This week, 75 MEPs met with health Commissioner Vytenis Andriukaitis in a plenary session, to raise concerns over endocrine-disrupting chemicals health affecting abilities.
The session was held in the light of numerous recent events where concerns have been raised around the EDC issue. Early February, newspaper The Guardian published an article which reported that “as many as 31 endocrine-disrupting pesticides with a value running into billions could have been banned because of potential health risks, if a blocked EU paper on hormone-mimicking chemicals had been acted upon”.
Another reason behind the MEPs concerns were the Commissions failure to adopt criteria for identifying EDCs on time – the deadline was set to December 2013. Instead the Commission decided to launch an impact assessment on the criteria, a decision that was under scrutiny at yesterdays plenary.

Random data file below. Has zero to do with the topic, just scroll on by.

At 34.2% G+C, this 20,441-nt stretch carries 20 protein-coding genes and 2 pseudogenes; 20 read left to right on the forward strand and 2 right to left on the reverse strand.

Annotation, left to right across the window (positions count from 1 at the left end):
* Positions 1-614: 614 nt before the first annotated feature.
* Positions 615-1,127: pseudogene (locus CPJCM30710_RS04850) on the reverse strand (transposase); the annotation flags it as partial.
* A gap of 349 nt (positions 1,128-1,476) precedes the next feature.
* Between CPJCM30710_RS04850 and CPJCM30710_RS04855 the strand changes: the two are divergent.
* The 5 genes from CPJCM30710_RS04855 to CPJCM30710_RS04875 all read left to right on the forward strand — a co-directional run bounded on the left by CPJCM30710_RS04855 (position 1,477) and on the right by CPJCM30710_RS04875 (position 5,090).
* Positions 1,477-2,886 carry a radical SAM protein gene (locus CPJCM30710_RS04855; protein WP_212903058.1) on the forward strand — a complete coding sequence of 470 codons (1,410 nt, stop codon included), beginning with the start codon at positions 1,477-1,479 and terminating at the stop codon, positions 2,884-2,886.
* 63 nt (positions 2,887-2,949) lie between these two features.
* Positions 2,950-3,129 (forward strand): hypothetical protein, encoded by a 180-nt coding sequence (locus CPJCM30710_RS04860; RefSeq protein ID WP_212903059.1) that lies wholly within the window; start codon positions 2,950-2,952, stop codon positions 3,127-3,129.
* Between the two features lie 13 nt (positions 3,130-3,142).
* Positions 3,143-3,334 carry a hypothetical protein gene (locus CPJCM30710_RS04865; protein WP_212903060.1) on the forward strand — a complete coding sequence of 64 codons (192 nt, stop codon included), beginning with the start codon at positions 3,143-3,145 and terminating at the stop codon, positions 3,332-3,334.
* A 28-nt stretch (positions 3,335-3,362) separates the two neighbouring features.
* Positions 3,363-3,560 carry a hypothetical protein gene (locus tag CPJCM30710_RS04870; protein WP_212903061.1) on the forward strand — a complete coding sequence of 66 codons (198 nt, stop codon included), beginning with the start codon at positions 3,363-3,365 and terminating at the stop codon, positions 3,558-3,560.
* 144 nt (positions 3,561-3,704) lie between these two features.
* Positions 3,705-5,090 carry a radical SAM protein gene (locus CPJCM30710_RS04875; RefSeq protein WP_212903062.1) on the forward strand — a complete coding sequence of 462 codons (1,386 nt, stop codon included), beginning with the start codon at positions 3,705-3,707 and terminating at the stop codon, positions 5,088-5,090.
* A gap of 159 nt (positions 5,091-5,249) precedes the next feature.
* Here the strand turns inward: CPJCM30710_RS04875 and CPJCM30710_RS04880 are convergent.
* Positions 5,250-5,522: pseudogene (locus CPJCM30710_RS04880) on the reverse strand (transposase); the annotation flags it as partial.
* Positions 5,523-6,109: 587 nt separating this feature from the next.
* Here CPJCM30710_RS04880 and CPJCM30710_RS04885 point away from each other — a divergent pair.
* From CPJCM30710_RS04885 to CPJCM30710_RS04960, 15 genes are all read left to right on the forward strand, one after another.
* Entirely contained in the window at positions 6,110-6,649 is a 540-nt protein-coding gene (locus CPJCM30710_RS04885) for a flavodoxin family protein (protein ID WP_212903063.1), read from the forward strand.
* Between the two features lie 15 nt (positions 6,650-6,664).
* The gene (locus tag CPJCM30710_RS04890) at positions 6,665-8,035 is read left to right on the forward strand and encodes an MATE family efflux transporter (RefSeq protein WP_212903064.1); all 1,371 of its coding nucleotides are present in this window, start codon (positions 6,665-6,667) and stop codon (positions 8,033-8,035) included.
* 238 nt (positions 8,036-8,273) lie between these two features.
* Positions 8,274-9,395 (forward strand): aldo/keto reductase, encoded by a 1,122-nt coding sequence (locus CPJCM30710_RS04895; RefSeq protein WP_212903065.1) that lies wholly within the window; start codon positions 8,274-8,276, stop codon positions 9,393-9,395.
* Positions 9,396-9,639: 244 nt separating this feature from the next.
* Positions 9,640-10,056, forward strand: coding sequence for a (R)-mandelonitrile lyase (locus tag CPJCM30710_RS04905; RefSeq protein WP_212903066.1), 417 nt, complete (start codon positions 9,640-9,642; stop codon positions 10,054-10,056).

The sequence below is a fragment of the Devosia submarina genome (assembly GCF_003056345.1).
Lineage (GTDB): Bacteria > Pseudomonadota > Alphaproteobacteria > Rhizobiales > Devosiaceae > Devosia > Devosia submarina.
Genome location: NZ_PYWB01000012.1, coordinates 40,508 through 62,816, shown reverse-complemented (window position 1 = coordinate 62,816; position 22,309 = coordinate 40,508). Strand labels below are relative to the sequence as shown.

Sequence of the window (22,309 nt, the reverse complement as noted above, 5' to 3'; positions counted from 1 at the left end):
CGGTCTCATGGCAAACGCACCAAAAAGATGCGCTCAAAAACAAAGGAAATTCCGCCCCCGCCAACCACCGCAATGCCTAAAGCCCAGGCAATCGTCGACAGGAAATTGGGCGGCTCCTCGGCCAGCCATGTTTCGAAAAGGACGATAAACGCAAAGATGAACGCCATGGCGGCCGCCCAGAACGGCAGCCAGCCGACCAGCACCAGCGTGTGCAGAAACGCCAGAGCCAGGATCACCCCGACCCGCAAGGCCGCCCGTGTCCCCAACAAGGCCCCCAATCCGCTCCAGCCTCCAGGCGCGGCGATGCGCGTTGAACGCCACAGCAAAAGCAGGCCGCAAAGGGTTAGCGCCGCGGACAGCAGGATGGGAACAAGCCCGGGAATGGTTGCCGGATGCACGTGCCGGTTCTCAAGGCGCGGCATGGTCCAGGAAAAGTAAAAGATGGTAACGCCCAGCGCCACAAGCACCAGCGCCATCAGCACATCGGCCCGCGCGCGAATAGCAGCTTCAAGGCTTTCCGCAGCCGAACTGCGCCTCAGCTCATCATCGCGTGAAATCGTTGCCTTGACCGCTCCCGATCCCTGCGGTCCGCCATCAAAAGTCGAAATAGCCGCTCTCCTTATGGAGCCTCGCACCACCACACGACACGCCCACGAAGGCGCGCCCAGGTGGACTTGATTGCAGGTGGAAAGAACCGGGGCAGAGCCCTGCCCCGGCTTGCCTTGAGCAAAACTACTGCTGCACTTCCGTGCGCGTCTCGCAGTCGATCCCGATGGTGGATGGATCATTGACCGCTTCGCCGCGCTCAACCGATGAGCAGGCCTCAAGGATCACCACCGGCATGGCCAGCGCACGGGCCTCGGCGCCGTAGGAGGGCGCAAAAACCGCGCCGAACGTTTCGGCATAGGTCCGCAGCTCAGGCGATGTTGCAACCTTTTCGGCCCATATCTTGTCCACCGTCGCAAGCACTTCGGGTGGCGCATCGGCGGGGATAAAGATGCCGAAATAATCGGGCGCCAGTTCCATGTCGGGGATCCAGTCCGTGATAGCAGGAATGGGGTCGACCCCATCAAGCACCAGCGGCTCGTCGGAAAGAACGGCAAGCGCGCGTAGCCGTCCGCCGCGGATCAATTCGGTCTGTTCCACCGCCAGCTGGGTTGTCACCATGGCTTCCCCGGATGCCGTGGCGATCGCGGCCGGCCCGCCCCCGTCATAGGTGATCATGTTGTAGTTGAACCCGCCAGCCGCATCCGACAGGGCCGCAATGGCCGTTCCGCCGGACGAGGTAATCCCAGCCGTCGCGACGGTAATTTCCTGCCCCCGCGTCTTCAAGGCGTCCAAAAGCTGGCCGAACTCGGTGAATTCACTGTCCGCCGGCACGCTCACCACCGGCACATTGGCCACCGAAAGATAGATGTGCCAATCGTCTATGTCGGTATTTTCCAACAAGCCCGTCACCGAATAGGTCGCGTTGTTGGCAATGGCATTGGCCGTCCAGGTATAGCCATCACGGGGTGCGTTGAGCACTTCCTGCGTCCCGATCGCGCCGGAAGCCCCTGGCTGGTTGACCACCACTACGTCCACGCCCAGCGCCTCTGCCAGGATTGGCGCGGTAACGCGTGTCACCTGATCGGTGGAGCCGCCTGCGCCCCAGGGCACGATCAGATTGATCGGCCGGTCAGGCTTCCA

–This plenary shows that it’s not only NGOs that are concerned about the slow progress to define criteria for EDCs. The parliament, media and concerned citizens are also wondering why legal action on these known hazardous substances is missing, says Frida Hök, ChemSec policy advisor.
MEPs voted for a resolution already in March 2013, that aimed to reduce exposure to these chemicals, which scientists link to a recent rise in cases of impaired sperm quality, early onset of puberty, certain cancers and other disorders.